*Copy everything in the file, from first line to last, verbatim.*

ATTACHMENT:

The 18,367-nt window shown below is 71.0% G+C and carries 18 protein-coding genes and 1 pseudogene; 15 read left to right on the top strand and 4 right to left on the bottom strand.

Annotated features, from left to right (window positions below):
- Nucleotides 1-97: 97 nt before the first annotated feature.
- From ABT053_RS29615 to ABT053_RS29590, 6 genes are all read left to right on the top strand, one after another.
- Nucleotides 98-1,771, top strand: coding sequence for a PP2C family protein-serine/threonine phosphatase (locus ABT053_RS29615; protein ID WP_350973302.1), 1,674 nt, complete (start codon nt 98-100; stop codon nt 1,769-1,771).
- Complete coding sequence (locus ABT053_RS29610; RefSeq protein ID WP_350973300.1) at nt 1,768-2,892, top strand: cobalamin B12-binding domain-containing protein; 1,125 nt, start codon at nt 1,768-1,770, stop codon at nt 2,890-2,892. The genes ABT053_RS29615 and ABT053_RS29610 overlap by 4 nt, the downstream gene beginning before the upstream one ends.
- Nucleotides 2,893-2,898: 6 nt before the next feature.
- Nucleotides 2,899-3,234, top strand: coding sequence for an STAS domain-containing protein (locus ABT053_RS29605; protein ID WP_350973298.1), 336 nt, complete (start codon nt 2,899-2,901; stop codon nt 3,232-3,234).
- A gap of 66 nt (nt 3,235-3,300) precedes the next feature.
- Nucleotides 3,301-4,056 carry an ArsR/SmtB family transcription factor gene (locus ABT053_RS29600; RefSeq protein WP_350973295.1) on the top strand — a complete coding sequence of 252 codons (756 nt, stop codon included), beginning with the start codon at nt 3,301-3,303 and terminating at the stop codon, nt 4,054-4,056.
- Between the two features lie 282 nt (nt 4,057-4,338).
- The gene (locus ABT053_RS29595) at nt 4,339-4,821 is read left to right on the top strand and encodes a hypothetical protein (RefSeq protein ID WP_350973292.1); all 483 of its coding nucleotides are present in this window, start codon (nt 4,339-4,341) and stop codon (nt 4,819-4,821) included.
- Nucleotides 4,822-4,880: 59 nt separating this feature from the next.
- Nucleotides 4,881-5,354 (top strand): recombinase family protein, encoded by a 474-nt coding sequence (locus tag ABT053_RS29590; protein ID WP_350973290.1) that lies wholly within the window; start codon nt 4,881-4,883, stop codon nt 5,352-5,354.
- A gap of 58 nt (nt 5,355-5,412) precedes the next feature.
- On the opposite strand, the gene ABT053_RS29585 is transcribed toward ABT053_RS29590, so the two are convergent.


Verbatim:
The 18,367-nt window shown below is 71.0% G+C and carries 18 protein-coding genes and 1 pseudogene; 15 read left to right on the top strand and 4 right to left on the bottom strand.

Annotated features, from left to right (window positions below):
- Nucleotides 1-97: 97 nt before the first annotated feature.
- From ABT053_RS29615 to ABT053_RS29590, 6 genes are all read left to right on the top strand, one after another.
- Nucleotides 98-1,771, top strand: coding sequence for a PP2C family protein-serine/threonine phosphatase (locus ABT053_RS29615; protein ID WP_350973302.1), 1,674 nt, complete (start codon nt 98-100; stop codon nt 1,769-1,771).
- Complete coding sequence (locus ABT053_RS29610; RefSeq protein ID WP_350973300.1) at nt 1,768-2,892, top strand: cobalamin B12-binding domain-containing protein; 1,125 nt, start codon at nt 1,768-1,770, stop codon at nt 2,890-2,892. The genes ABT053_RS29615 and ABT053_RS29610 overlap by 4 nt, the downstream gene beginning before the upstream one ends.
- Nucleotides 2,893-2,898: 6 nt before the next feature.
- Nucleotides 2,899-3,234, top strand: coding sequence for an STAS domain-containing protein (locus ABT053_RS29605; protein ID WP_350973298.1), 336 nt, complete (start codon nt 2,899-2,901; stop codon nt 3,232-3,234).
- A gap of 66 nt (nt 3,235-3,300) precedes the next feature.
- Nucleotides 3,301-4,056 carry an ArsR/SmtB family transcription factor gene (locus ABT053_RS29600; RefSeq protein WP_350973295.1) on the top strand — a complete coding sequence of 252 codons (756 nt, stop codon included), beginning with the start codon at nt 3,301-3,303 and terminating at the stop codon, nt 4,054-4,056.
- Between the two features lie 282 nt (nt 4,057-4,338).
- The gene (locus ABT053_RS29595) at nt 4,339-4,821 is read left to right on the top strand and encodes a hypothetical protein (RefSeq protein ID WP_350973292.1); all 483 of its coding nucleotides are present in this window, start codon (nt 4,339-4,341) and stop codon (nt 4,819-4,821) included.
- Nucleotides 4,822-4,880: 59 nt separating this feature from the next.
- Nucleotides 4,881-5,354 (top strand): recombinase family protein, encoded by a 474-nt coding sequence (locus tag ABT053_RS29590; protein ID WP_350973290.1) that lies wholly within the window; start codon nt 4,881-4,883, stop codon nt 5,352-5,354.
- A gap of 58 nt (nt 5,355-5,412) precedes the next feature.
- On the opposite strand, the gene ABT053_RS29585 is transcribed toward ABT053_RS29590, so the two are convergent.